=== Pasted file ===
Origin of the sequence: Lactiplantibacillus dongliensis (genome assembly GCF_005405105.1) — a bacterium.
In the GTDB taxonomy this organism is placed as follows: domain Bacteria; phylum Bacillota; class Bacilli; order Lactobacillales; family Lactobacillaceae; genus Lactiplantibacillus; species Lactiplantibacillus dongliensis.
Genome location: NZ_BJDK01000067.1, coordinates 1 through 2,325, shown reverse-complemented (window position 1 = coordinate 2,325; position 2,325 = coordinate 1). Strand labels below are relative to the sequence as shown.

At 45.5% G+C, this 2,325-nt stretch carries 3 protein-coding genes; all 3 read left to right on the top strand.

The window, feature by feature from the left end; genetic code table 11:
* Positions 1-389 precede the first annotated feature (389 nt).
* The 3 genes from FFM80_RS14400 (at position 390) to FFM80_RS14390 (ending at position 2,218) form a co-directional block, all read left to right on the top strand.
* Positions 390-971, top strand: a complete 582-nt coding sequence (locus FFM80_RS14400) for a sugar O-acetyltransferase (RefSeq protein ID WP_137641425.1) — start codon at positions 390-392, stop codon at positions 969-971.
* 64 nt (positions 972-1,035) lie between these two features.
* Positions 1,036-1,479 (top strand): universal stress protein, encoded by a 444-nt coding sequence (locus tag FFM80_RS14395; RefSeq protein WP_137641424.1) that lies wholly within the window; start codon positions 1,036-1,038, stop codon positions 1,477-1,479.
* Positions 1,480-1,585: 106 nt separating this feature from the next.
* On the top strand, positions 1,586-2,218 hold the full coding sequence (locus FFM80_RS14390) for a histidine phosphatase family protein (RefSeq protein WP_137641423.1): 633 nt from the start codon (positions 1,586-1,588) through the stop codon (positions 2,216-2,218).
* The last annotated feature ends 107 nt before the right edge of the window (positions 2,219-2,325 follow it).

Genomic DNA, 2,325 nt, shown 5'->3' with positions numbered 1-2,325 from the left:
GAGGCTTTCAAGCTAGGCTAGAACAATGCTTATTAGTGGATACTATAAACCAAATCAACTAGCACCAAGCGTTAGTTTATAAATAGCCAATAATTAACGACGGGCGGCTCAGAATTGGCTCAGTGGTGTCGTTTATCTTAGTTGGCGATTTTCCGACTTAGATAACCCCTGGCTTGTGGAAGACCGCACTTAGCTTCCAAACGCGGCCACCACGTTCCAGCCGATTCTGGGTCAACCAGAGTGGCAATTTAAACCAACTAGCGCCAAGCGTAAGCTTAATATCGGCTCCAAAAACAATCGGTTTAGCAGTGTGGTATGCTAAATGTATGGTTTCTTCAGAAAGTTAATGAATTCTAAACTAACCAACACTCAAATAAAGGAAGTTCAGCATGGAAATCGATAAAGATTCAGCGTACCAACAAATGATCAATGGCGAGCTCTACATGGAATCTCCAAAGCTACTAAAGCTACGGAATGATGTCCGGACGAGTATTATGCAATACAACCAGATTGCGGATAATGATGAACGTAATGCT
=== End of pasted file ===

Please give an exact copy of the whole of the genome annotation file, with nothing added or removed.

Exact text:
Origin of the sequence: Lactiplantibacillus dongliensis (genome assembly GCF_005405105.1) — a bacterium.
In the GTDB taxonomy this organism is placed as follows: domain Bacteria; phylum Bacillota; class Bacilli; order Lactobacillales; family Lactobacillaceae; genus Lactiplantibacillus; species Lactiplantibacillus dongliensis.
Genome location: NZ_BJDK01000067.1, coordinates 1 through 2,325, shown reverse-complemented (window position 1 = coordinate 2,325; position 2,325 = coordinate 1). Strand labels below are relative to the sequence as shown.

At 45.5% G+C, this 2,325-nt stretch carries 3 protein-coding genes; all 3 read left to right on the top strand.

The window, feature by feature from the left end; genetic code table 11:
* Positions 1-389 precede the first annotated feature (389 nt).
* The 3 genes from FFM80_RS14400 (at position 390) to FFM80_RS14390 (ending at position 2,218) form a co-directional block, all read left to right on the top strand.
* Positions 390-971, top strand: a complete 582-nt coding sequence (locus FFM80_RS14400) for a sugar O-acetyltransferase (RefSeq protein ID WP_137641425.1) — start codon at positions 390-392, stop codon at positions 969-971.
* 64 nt (positions 972-1,035) lie between these two features.
* Positions 1,036-1,479 (top strand): universal stress protein, encoded by a 444-nt coding sequence (locus tag FFM80_RS14395; RefSeq protein WP_137641424.1) that lies wholly within the window; start codon positions 1,036-1,038, stop codon positions 1,477-1,479.
* Positions 1,480-1,585: 106 nt separating this feature from the next.
* On the top strand, positions 1,586-2,218 hold the full coding sequence (locus FFM80_RS14390) for a histidine phosphatase family protein (RefSeq protein WP_137641423.1): 633 nt from the start codon (positions 1,586-1,588) through the stop codon (positions 2,216-2,218).
* The last annotated feature ends 107 nt before the right edge of the window (positions 2,219-2,325 follow it).

Genomic DNA, 2,325 nt, shown 5'->3' with positions numbered 1-2,325 from the left:
GAGGCTTTCAAGCTAGGCTAGAACAATGCTTATTAGTGGATACTATAAACCAAATCAACTAGCACCAAGCGTTAGTTTATAAATAGCCAATAATTAACGACGGGCGGCTCAGAATTGGCTCAGTGGTGTCGTTTATCTTAGTTGGCGATTTTCCGACTTAGATAACCCCTGGCTTGTGGAAGACCGCACTTAGCTTCCAAACGCGGCCACCACGTTCCAGCCGATTCTGGGTCAACCAGAGTGGCAATTTAAACCAACTAGCGCCAAGCGTAAGCTTAATATCGGCTCCAAAAACAATCGGTTTAGCAGTGTGGTATGCTAAATGTATGGTTTCTTCAGAAAGTTAATGAATTCTAAACTAACCAACACTCAAATAAAGGAAGTTCAGCATGGAAATCGATAAAGATTCAGCGTACCAACAAATGATCAATGGCGAGCTCTACATGGAATCTCCAAAGCTACTAAAGCTACGGAATGATGTCCGGACGAGTATTATGCAATACAACCAGATTGCGGATAATGATGAACGTAATGCT